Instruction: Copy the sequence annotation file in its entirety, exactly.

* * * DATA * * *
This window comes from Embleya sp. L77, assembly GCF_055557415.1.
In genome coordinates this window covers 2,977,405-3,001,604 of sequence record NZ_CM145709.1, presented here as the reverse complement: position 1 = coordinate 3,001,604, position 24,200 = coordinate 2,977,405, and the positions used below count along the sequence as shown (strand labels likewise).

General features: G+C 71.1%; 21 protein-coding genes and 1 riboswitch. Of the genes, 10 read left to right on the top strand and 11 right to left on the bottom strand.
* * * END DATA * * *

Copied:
This window comes from Embleya sp. L77, assembly GCF_055557415.1.
In genome coordinates this window covers 2,977,405-3,001,604 of sequence record NZ_CM145709.1, presented here as the reverse complement: position 1 = coordinate 3,001,604, position 24,200 = coordinate 2,977,405, and the positions used below count along the sequence as shown (strand labels likewise).

General features: G+C 71.1%; 21 protein-coding genes and 1 riboswitch. Of the genes, 10 read left to right on the top strand and 11 right to left on the bottom strand.